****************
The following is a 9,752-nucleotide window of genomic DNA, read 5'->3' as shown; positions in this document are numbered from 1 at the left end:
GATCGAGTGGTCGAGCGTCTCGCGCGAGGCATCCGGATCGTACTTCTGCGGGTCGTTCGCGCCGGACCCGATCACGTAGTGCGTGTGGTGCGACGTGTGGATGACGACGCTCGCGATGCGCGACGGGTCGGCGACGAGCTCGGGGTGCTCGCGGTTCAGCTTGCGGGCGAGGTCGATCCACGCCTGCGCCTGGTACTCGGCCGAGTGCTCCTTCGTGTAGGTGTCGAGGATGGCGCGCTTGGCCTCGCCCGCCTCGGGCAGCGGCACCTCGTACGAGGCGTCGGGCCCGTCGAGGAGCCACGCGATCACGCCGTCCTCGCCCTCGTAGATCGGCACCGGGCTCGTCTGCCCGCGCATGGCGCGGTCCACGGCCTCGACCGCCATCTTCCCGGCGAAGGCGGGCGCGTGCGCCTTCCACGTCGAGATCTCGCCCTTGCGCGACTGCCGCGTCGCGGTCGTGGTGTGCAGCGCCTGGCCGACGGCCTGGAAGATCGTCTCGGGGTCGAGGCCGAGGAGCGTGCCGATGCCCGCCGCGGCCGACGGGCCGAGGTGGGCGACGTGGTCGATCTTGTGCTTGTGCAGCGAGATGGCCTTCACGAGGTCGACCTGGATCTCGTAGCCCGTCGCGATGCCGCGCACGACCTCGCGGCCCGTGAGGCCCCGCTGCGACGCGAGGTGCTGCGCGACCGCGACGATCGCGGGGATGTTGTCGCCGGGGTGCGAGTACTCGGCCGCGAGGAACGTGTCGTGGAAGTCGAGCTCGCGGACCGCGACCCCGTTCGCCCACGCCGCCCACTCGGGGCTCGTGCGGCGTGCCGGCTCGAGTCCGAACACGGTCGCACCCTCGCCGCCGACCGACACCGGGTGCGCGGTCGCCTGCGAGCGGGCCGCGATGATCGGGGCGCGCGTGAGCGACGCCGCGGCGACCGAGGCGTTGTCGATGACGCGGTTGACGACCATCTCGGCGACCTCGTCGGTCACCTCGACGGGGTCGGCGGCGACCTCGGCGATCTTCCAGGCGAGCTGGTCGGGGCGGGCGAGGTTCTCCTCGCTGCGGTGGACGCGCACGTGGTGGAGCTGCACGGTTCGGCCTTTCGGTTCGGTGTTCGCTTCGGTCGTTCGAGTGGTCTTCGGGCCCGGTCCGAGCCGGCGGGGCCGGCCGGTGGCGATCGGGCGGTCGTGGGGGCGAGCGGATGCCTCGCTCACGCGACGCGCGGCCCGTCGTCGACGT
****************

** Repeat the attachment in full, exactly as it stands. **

The following is a 9,752-nucleotide window of genomic DNA, read 5'->3' as shown; positions in this document are numbered from 1 at the left end:
GATCGAGTGGTCGAGCGTCTCGCGCGAGGCATCCGGATCGTACTTCTGCGGGTCGTTCGCGCCGGACCCGATCACGTAGTGCGTGTGGTGCGACGTGTGGATGACGACGCTCGCGATGCGCGACGGGTCGGCGACGAGCTCGGGGTGCTCGCGGTTCAGCTTGCGGGCGAGGTCGATCCACGCCTGCGCCTGGTACTCGGCCGAGTGCTCCTTCGTGTAGGTGTCGAGGATGGCGCGCTTGGCCTCGCCCGCCTCGGGCAGCGGCACCTCGTACGAGGCGTCGGGCCCGTCGAGGAGCCACGCGATCACGCCGTCCTCGCCCTCGTAGATCGGCACCGGGCTCGTCTGCCCGCGCATGGCGCGGTCCACGGCCTCGACCGCCATCTTCCCGGCGAAGGCGGGCGCGTGCGCCTTCCACGTCGAGATCTCGCCCTTGCGCGACTGCCGCGTCGCGGTCGTGGTGTGCAGCGCCTGGCCGACGGCCTGGAAGATCGTCTCGGGGTCGAGGCCGAGGAGCGTGCCGATGCCCGCCGCGGCCGACGGGCCGAGGTGGGCGACGTGGTCGATCTTGTGCTTGTGCAGCGAGATGGCCTTCACGAGGTCGACCTGGATCTCGTAGCCCGTCGCGATGCCGCGCACGACCTCGCGGCCCGTGAGGCCCCGCTGCGACGCGAGGTGCTGCGCGACCGCGACGATCGCGGGGATGTTGTCGCCGGGGTGCGAGTACTCGGCCGCGAGGAACGTGTCGTGGAAGTCGAGCTCGCGGACCGCGACCCCGTTCGCCCACGCCGCCCACTCGGGGCTCGTGCGGCGTGCCGGCTCGAGTCCGAACACGGTCGCACCCTCGCCGCCGACCGACACCGGGTGCGCGGTCGCCTGCGAGCGGGCCGCGATGATCGGGGCGCGCGTGAGCGACGCCGCGGCGACCGAGGCGTTGTCGATGACGCGGTTGACGACCATCTCGGCGACCTCGTCGGTCACCTCGACGGGGTCGGCGGCGACCTCGGCGATCTTCCAGGCGAGCTGGTCGGGGCGGGCGAGGTTCTCCTCGCTGCGGTGGACGCGCACGTGGTGGAGCTGCACGGTTCGGCCTTTCGGTTCGGTGTTCGCTTCGGTCGTTCGAGTGGTCTTCGGGCCCGGTCCGAGCCGGCGGGGCCGGCCGGTGGCGATCGGGCGGTCGTGGGGGCGAGCGGATGCCTCGCTCACGCGACGCGCGGCCCGTCGTCGACGT